A Taiwan Coast Guard member monitors a Chinee ship.
A Taiwanese Coast Guard member monitors a Chinese navy ship near the north of Taiwan. Image by AP PHOTO
  • politics

China’s worrying military actions a ‘coercive gesture’

Dominic Giannini May 24, 2024

China’s “worrying” military actions in the Taiwan Strait amount to a “very coercive gesture”, the Albanese government says.

Beijing has ramped up military action following the inauguration of Taiwan’s new president, Lai Ching-te.

Drills have included mock air and sea strikes around Taiwanese islands.

Cabinet Minister Bill Shorten labelled China’s manoeuvring “deeply concerning and worrying”.

“We all need peace and stability in the Taiwan Strait,” he said.

Taiwan’s envoy to Australia Douglas Hsu.
 Taiwan’s envoy to Australia Douglas Hsu says China’s actions amount to coercion. Image by Mick Tsikas/AAP PHOTOS 

“Common sense should prevail but there’s no doubt that sending a fleet out in this way is a very coercive gesture.”

Mr Shorten said Australia backed the rule of law and freedom of navigation.

“We’ve made it very clear that we will work with China where it’s in our national interest to,” he said.

“But we’ve also made very clear our support for freedom of navigation and a stable South China Sea.”

Beijing had consistently engaged in dangerous actions toward Australia, Taiwan, the Philippines and Japan, Taipei’s representative Douglas Hsu said.

“This is something all the like-minded countries need to pay more attention (to),” he told ABC Radio on Friday.

A Chinese jet fighter also had a close run-in with an Australian navy helicopter earlier this month, launching flares ahead of the chopper that forced it to take evasive action in a widely condemned move.

Shadow Minister for Foreign Affairs Simon Birmingham.
 Shadow foreign minister Simon Birmingham is concerned about Chinese military drills near Taiwan. Image by Mick Tsikas/AAP PHOTOS 

Mr Hsu said Taipei anticipated military drills following the presidential inauguration and expected China would take this kind of coercive measure against Taiwan.

“We noticed that there are 31 Chinese navy ships and 49 aircraft involved so far and so just like a previous drill PRC had in this region, we will continue to watch the situation closely,” he said.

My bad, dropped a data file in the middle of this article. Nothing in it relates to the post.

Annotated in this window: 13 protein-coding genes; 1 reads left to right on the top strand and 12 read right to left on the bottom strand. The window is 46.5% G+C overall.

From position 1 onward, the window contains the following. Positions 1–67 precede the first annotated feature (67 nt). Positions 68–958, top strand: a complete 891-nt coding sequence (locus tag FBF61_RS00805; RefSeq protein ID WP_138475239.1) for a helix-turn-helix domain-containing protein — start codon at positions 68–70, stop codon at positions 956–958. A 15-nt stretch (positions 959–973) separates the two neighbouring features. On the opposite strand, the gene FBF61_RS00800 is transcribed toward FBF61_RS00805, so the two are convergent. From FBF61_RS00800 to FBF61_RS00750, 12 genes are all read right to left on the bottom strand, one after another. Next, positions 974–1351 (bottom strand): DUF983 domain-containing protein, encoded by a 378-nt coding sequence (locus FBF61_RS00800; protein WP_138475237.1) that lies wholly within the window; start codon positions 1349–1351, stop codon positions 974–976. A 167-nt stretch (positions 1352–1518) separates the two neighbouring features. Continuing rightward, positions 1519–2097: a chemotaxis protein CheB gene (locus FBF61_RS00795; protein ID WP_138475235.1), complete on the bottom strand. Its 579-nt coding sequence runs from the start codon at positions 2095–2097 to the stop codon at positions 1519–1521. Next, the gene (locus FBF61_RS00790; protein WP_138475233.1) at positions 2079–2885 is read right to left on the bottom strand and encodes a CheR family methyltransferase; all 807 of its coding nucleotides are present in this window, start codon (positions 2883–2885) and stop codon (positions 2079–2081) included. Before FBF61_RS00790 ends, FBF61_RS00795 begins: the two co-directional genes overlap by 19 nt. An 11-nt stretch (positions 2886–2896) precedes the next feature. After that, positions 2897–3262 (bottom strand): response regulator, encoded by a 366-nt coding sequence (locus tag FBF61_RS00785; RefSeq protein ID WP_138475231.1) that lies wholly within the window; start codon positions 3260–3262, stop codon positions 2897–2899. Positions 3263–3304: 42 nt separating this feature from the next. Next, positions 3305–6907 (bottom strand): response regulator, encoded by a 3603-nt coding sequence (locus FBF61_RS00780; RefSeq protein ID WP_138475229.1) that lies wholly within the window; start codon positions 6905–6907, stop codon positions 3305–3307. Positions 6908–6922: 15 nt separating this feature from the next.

“Honestly, most of the Taiwanese people are used to this kind of coercive actions from PRC so, so far, people are staying calm.”

Beijing has warned against other nations increasing ties with Taiwan, which is a part of China under the One-China principle that Australia and the United States adhere to.

Opposition foreign affairs spokesman Simon Birmingham raised concerns about the drills.

“This is deliberately dangerous action by China – it is action that risks miscalculation and risks escalation and those risks should never be underestimated,” he told Sky News.

“China should not be undertaking this type of dangerous and destabilising activity in the first place.

“We would urge them to show respect for the democratic outcomes in Taiwan.”

Australia is also working to boost its trading and economic relationship with Taiwan, with Mr Hsu spruiking co-operation in the energy and critical minerals sectors.

“We will continue to show our interest in engaging with Australia on the trade front,” he said.

Australian MPs who visited Taiwan for the inauguration also used the trip to talk about the trading relationship with Vice President Bi-khim Hsiao.

The bipartisan delegation included Labor’s Raff Ciccone and Luke Gosling and the Liberals’ Claire Chandler, David Fawcett and Scott Buchholz.

Co-operation on renewable energy and education, so more students could study in Australia, were raised, Senator Ciccone said.  

“The focus is very much on trade and investment,” he told AAP.